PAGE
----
I really enjoy the malty flavor that rye flour brings. It provides a distinct earthiness, without overpowering any loaf of bread or chocolate chunk cookie. I also really enjoy the nutritional properties of rye flour, especially the Gazelle Rye from Cairnspring Mills. Rye is known to have a lower glycemic index to wheat flours, and often contains more fiber. Rye flour is also known to improve the function of your digestive system. I would love to learn more about Vollkornbrot, a bread made entirely from darker flours and other malty ingredients.
What are The Cottage’s most popular baked goods?
The most popular bread is the Country Sourdough, which is likely to sell out early on Saturday mornings. It includes T85 Trailblazer and Gazelle Rye from Cairnspring Mills. People often have good things to say about the Cardamom Buns, which are a combination of a cinnamon roll and a Swedish breakfast pastry called Kanelbullar.
Tell me about the first day you opened, what was that like?
The first day I opened up for business was just about a year ago, at the base of my folks’ driveway. I baked a couple dozen cookies and pretzels, and had a few dozen loaves of bread that I would offer to neighbors and family for donations in return. The weather was incredible and lots of neighbors noticed what was happening, and had to make a trip down the street to get a better look. It was a massive success, and many people inquired about more bread in the future. I soon took my set-up and a tent down to Perrinville, which is just a few streets away, and began hosting a pop-up every Saturday morning after that. Each pop-up is met with a gathering of people from all of the Pacific Northwest, happy to pick up their loaves of bread and other treats.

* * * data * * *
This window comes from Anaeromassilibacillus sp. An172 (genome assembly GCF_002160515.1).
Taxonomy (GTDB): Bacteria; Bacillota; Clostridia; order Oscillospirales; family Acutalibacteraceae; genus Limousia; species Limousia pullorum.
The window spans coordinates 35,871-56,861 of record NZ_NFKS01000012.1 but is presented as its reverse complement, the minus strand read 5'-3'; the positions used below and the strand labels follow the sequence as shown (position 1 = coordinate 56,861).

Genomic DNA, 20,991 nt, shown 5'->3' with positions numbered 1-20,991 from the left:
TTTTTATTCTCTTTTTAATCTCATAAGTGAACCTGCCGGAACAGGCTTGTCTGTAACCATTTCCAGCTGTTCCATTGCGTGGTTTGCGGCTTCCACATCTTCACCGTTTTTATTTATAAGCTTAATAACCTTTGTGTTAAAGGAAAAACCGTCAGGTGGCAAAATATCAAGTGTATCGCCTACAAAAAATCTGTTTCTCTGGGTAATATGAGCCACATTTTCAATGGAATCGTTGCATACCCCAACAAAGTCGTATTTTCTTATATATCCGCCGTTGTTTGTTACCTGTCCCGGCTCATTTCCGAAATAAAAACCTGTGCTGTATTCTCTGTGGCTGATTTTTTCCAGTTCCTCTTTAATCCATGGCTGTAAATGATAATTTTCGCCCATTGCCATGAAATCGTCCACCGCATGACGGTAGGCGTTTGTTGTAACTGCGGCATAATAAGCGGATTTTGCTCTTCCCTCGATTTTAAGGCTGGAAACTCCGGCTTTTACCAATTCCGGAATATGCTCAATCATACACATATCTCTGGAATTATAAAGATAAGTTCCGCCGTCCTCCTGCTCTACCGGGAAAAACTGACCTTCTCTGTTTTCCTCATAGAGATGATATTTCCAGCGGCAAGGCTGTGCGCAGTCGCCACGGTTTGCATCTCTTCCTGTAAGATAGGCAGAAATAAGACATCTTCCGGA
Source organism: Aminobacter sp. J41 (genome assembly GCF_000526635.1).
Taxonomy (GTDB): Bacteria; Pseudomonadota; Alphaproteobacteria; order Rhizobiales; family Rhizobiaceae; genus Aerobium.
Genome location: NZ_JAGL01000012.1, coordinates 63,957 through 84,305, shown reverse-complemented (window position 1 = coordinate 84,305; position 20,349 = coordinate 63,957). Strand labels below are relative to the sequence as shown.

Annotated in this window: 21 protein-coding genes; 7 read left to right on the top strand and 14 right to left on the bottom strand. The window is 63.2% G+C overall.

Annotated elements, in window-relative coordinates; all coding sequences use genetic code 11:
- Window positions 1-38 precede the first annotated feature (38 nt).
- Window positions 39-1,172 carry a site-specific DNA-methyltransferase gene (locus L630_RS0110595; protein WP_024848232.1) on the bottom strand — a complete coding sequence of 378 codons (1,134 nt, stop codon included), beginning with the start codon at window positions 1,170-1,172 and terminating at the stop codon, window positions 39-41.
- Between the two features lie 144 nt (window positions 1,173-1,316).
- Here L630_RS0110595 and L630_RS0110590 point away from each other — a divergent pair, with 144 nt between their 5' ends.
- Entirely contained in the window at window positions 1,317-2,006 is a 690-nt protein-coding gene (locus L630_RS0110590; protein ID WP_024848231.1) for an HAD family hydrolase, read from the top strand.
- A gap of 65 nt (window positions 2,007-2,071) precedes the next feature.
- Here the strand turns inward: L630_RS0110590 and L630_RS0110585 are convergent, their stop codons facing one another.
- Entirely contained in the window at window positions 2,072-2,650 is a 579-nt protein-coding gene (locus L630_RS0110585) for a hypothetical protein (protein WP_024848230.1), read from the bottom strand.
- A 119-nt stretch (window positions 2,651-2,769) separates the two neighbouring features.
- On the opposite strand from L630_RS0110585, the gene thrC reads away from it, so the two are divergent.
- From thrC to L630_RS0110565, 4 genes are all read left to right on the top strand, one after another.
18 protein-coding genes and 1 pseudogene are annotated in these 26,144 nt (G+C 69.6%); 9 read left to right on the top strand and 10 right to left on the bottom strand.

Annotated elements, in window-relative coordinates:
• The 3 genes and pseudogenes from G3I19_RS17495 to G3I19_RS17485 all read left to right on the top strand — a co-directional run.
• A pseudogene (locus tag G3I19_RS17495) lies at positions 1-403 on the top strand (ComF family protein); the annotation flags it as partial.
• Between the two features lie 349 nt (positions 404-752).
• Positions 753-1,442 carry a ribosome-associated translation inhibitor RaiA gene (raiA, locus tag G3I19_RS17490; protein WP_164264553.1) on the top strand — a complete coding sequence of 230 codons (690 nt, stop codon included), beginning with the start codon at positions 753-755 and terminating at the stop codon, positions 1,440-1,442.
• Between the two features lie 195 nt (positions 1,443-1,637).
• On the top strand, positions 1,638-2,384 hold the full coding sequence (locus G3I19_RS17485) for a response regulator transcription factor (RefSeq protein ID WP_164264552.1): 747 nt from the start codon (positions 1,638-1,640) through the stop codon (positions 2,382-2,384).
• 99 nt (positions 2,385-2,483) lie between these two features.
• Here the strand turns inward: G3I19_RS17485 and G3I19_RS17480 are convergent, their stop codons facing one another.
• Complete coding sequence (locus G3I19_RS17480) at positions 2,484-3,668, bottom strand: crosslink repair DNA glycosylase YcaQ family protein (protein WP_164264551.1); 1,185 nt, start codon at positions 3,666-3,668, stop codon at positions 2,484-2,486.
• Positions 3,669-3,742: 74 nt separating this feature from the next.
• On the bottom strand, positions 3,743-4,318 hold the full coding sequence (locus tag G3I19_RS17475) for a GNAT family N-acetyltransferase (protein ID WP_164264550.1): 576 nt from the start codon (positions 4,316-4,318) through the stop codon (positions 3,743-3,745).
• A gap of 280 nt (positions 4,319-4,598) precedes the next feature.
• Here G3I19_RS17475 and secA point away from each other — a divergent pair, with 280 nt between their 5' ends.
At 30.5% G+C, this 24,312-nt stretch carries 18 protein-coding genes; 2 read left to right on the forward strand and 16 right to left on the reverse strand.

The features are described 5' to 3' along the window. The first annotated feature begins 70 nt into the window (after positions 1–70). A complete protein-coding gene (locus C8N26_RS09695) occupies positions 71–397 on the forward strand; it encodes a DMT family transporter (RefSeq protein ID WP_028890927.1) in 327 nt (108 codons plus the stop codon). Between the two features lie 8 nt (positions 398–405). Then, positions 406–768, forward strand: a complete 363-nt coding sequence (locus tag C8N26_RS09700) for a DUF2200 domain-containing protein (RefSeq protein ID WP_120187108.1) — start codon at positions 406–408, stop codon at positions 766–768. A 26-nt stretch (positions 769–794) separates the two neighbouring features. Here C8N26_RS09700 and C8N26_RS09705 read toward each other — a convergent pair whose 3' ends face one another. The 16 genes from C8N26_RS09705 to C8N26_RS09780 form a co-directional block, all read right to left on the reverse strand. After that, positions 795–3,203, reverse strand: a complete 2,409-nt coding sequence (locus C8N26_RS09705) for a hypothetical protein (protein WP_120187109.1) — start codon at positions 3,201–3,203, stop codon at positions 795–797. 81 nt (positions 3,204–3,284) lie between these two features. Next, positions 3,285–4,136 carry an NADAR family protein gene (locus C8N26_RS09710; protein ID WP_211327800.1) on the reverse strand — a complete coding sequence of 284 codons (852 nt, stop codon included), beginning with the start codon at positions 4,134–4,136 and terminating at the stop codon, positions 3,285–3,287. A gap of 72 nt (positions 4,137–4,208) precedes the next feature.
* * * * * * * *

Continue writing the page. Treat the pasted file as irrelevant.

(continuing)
Covid-19 shut down many businesses, big and small, and scared a lot of customers away for good. How have you been able to maintain/keep your clientele?
I am so thankful to have been able to continue doing business through the pandemic. One of the things that has remained an important priority of my business is ensuring proper communication with my guests. In early March, when news broke about positive cases present in Washington State, I knew COVID-19 would have a significant impact if it continued to spread. I made it a point to clearly and quickly communicate how I would be honoring strict precautions in terms of social distancing and proper sanitation. We began pre-bagging all of the baked goods to expedite the shopping process, and we continued to offer hand sanitizer to guests as they made their way to the check-stand table. All of these actions made guests feel much more comfortable when visiting, especially with the pop-up being held outdoors in Perrinville.
What traits does a person need to have in order to successfully bake bread and then, if so inclined, make bread-baking a viable business?